Friday, June 14 was a busy day for the gardeners at 3437 Garden in the heart of South Minneapolis’s Powderhorn Park Neighborhood. The city-owned lot is one of 13 neighborhood gardens available to not-for-profit organizations willing to jump through a few bureaucratic hoops and pay some relatively small fees to grow their own food. The lots chosen are too small to develop and should remain gardens well into the future.
“The way it works is a not-for-profit chooses a garden, comes in and says, ‘We’d like to lease a lot,’” says Jane Shey, the coordinator of Homegrown Minneapolis, a plan adopted by city hall in 2011 as part of a larger effort to encourage a healthy and sustainable local food culture.
“It costs $1 a year for a three- to five-year lease. There’s a deposit that you get back at the end of the year. You have to have liability insurance and if it is through a neighborhood association, you can get a rider on your insurance. For a new garden, you have to show how it will benefit the community and give a layout of the garden,” says Shey.
Not all the lots have been leased, but the one wedged between two low-rise brick apartment buildings at 3437 15th Avenue (hence the garden’s name) was grabbed up three years ago by the Powderhorn Park Neighborhood Association, which still sponsors the garden. It now has more than two dozen 12’x4′ raised bed gardens, as well as two compost piles, straw for mulching, a Web presence, and a Facebook page.
It’s one of the more successful city lot gardens, and they don’t lack for volunteers. This Friday, a group showed up to tear down the garden’s small shed and bring in a new, larger shed from six blocks away. “It is huge and heavy, maybe 1,500 to 2,000 pounds, and a little dangerous to move,” says Vienna Rothberg, who manages the garden.
The new garden shed is rustic-looking and pretty (it’s got a kind of Scandinavian look), made possible with a $500 grant from The Wedge Co-Op and Empty Bowls. The grant will also cover the costs of new garden tools.
“I am especially excited about getting kid-sized tools,” says Rothberg.
Rothberg says beginning gardeners are encouraged to come and learn. There are a lot of beginners. Many are like Devin and Fabiola Clarkson are planting an ambitious selection of tomatoes, broccoli, collard greens, basil, and squash. “We joined because we want to meet people, to be outdoors, to grow our own produce,” said Devin.
They have a lot of questions. I show them where to find planting information on seed packets and tell them how deeply to plant their small tomato plants. I also explain how to thin the rows of seeds once they sprout. “Don’t dig them up,” I tell them. “Just grab them and yank them out.” You can eat the sprouts, if you like.
Nahila Ahsen is also new to gardening. “I should know more about it,” she says. “I grew up in Stockton, California, in the Central Valley. It’s very agricultural there, but I never gardened.” She came to the Twin Cities for graduate school, studying economic development and thinks that the city plot gardens is a great idea to increase the quality of urban life. “It’s one of the things I really like about Minneapolis.”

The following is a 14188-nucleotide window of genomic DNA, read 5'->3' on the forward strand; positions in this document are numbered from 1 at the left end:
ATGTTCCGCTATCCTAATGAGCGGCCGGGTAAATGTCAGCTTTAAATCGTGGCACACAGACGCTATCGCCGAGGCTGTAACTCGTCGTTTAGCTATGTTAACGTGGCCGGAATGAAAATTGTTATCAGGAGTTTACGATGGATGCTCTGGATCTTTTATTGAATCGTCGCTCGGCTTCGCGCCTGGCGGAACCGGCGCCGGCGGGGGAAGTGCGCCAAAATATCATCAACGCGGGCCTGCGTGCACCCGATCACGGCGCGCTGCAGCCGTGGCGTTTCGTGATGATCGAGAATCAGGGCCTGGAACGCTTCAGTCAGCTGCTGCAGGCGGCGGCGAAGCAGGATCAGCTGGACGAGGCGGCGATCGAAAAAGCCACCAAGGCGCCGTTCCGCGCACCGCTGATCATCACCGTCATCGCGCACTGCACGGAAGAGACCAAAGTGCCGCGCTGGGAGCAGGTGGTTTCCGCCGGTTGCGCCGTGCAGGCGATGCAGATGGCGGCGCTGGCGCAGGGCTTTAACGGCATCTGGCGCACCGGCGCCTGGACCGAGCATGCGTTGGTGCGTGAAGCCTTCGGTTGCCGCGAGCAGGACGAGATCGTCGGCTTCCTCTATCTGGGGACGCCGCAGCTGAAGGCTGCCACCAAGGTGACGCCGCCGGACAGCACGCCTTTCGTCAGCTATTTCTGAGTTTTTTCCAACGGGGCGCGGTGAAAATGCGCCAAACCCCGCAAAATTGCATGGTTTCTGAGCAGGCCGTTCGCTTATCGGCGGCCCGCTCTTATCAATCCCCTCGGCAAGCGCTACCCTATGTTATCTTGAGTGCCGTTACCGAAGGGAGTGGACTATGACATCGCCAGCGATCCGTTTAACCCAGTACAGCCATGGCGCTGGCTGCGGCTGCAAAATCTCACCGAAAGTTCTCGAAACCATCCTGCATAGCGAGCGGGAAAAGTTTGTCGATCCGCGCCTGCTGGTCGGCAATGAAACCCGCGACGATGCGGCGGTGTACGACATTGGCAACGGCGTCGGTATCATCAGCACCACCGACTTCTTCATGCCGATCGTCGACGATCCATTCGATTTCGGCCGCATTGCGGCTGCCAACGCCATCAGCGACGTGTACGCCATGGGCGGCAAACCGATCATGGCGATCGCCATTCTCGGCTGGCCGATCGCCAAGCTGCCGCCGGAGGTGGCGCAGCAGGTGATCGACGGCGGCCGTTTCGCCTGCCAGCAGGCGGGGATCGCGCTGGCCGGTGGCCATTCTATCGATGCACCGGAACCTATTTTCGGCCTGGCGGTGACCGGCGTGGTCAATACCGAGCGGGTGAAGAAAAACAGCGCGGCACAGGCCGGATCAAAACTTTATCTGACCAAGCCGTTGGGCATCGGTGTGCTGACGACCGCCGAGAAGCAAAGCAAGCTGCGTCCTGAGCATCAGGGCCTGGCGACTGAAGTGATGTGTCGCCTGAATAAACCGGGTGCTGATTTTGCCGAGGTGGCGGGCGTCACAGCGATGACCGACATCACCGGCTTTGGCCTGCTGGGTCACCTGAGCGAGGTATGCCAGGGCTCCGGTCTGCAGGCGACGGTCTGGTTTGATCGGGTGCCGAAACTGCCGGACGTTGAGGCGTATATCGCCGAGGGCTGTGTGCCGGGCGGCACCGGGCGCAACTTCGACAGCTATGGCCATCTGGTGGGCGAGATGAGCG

Linette Cortez-Jimenez and her older cousin Janett Jimenez are young, but they are already experienced gardeners. “This is my fourth year gardening,” said Jimenez. Her family got the small plot to teach younger family members to learn how to work the soil, she says. She likes eating the vegetables and herbs she grows, especially the cilantro. “I like gardening a lot,” she says. “It’s fun and I get to know a lot of people here.”
The Powderhorn Park Neighborhood Association is already organizing for the future, planning to sign a new lease for another three years. Other neighborhoods, like Beltrami and Bryant, also have popular city lot gardens. But other lots, mostly in North Minneapolis, lie fallow, still waiting for a neighborhood association, a church or other group to bring people, plants, compost and some love.
City Council has authorized funds for some start-up costs for new gardens, hoping to attract more organizations to the program. And, the kind of government compost delivered free of charge to the gardens is welcome.
Powderhorn gardener Kamia Waddell says that for her, the community support she finds at 3437 Garden is a big draw. “People share,” she says. “If we have extra plants, we share. We share manure and advice and if I have too much of something, I’ll ask if anyone wants some. There are two sections in the front and everything there goes to food shelves.” That’s how good neighborhoods work, she says.
For more information about this program and gardening in general, check out Gardening Matters, a local gardening advocacy organization.
Above: A tiny lot between two apartment buildings can help feed two dozen families.
Above: Cousins Linette Cortez-Jimenez and Janette Jimenez are two of 3437’s more experienced gardeners.
Above: Devin and Fabiola Clarkson are new to gardening.
Above: In May 2010, the garden was a vacant lot.
Above: Neighbors are encouraged to contribute to the compost pile.
Above: Salad greens and other vegetables do well in compost-enriched soil.
Above: The garden is busy, even on a Friday.
Above: The new garden shed, almost ready to use, sits at the back of the city lot.
Above: The old shed wasn’t much good.
Reporting for this article supported in part by Bush Foundation.